They were having a lot of trouble listening and being civil with each other (i.e. not biting each other.).  Both had been in and out of ‘cool down time’.  As we were sitting down for dinner Jae was cooling off in his room for spewing his 587th smart aleck remark of the evening at Brian and I.  Things all came to a head when Zee accidentally poured half a bottle of BBQ sauce on his burger.  He just lost it.  BBQ sauce was obviously not the culprit of this emotional outcry.

We talked about him missing his mom.  I talked to him about what his favorite things are about her, what they did for fun, what his favorite memory is.  I’ve found talking through these things – being able to share – generally has helped the kids we’ve had cope with their heartache.  We talked about when they played volleyball and how he liked it when his mom let him help clean the house.  (I’d be thrilled to let him work through that with my vacuum cleaner.)  We talked about how they went camping, and how he just misses being with her.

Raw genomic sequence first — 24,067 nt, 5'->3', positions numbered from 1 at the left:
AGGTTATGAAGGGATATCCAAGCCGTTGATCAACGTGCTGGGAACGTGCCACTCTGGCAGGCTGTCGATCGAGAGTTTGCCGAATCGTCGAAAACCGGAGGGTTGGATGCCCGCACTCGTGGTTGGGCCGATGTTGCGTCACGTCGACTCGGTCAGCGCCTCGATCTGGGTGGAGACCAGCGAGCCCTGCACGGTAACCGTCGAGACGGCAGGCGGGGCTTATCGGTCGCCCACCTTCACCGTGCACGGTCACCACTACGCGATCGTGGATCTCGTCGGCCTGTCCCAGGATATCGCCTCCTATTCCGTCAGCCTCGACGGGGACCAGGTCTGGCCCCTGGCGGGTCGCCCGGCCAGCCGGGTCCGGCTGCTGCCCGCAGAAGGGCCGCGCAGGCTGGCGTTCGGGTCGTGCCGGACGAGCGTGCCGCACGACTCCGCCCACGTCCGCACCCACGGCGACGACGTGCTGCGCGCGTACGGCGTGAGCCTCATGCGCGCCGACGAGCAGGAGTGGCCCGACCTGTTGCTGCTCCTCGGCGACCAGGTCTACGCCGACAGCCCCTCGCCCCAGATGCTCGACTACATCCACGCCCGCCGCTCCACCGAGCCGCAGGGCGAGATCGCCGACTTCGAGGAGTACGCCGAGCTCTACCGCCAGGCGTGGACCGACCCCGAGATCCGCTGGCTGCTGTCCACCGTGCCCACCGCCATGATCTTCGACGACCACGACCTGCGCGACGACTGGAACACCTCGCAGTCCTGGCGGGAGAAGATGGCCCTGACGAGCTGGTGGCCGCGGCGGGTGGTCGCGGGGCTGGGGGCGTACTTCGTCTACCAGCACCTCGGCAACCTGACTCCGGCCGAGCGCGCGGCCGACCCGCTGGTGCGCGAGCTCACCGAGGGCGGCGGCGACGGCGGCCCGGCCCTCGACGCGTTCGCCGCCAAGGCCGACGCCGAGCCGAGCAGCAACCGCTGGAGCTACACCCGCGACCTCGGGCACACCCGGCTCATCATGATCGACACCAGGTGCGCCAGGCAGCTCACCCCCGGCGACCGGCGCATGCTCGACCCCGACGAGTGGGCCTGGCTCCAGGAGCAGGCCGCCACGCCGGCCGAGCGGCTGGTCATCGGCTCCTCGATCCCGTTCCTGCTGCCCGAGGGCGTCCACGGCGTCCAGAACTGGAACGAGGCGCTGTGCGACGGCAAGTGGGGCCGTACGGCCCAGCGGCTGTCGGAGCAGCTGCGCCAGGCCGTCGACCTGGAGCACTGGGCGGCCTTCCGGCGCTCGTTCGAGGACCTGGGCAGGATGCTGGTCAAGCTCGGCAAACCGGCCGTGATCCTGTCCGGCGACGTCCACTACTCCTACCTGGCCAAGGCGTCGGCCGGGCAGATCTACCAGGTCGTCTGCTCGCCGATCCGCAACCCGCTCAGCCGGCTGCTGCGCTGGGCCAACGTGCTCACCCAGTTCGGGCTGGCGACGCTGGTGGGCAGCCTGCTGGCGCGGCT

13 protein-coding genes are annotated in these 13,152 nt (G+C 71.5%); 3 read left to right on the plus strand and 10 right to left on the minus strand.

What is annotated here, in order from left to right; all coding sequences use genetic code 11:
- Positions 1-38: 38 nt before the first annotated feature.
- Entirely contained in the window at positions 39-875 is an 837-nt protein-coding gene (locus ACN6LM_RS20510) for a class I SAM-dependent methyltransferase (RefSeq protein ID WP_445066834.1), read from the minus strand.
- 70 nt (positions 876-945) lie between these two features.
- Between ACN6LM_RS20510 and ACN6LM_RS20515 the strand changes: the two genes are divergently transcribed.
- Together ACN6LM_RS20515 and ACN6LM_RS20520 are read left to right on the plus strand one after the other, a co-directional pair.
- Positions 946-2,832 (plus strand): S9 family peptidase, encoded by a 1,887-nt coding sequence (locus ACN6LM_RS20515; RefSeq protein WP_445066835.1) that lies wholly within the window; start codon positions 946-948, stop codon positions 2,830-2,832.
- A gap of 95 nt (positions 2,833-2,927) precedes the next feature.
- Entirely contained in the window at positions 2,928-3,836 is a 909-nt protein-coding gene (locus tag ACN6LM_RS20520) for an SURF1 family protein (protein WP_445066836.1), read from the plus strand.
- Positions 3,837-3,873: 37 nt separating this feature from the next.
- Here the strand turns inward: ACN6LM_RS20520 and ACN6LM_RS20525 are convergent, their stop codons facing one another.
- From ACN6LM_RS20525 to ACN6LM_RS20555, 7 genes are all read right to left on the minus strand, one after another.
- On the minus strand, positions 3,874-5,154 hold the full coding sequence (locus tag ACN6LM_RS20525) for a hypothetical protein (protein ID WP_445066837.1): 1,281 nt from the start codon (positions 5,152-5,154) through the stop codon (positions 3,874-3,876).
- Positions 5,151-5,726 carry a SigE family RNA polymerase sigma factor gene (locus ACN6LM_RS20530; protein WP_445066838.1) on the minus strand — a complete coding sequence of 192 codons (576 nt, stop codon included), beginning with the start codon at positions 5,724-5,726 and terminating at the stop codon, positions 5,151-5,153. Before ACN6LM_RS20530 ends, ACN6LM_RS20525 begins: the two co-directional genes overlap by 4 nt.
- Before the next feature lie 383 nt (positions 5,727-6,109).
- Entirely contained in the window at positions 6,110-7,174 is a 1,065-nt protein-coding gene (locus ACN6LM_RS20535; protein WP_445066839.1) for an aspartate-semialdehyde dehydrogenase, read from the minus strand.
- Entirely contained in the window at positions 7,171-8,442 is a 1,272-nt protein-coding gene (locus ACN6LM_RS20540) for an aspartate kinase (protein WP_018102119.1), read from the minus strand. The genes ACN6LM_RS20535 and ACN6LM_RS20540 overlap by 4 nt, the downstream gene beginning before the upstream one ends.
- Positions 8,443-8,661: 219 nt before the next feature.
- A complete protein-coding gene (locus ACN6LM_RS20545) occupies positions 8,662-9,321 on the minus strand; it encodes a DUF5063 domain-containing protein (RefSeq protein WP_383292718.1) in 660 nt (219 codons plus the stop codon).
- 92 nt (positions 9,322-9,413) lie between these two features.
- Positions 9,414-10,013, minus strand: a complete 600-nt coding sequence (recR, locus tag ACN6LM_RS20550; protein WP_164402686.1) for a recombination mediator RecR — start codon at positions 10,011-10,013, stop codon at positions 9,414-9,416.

I went up to their room and talked to Jae about his attitude.  I asked him if he thought he might be having a rough day because he is missing his mom.  He said no – he seems to have more of a wall up, he doesn’t want to discuss his mom, missing her, or even Zee missing her.


I left to go to book club. (Praise God!  I needed some time out.)  But these outbursts continued for Brian for the rest of the evening right into bedtime.

I got in the car and immediately Coldplay came through the speakers:



It’s just so hard.  I want to fix it.  I want to mend their broken hearts.  I want to have the answers.  I want to make it better.

I want my love to be enough.  I want my love to fix it.

But it won’t.

It can’t.

It never will be enough.


And that makes it so hard.

I just feel so much like I am at the very frontlines of what they are going through with my hands tied.  I can’t make it better.  As foster parents you get all of the hurt, right there, in your face.  And all you can do is stick it out with these kids and hope they learn something of love while they are with you.

So I guess that’s what we’ll do.  I guess that’s my answer.  We’ll stick it out with these boys through whatever this throws at us.  We’ll love them, and tell them about it everyday.  We’ll teach them about God’s love and how they are so precious to His heart.  And we’ll pray. 

April 27, 2010

Daddy's View: Episode I - The reluctant one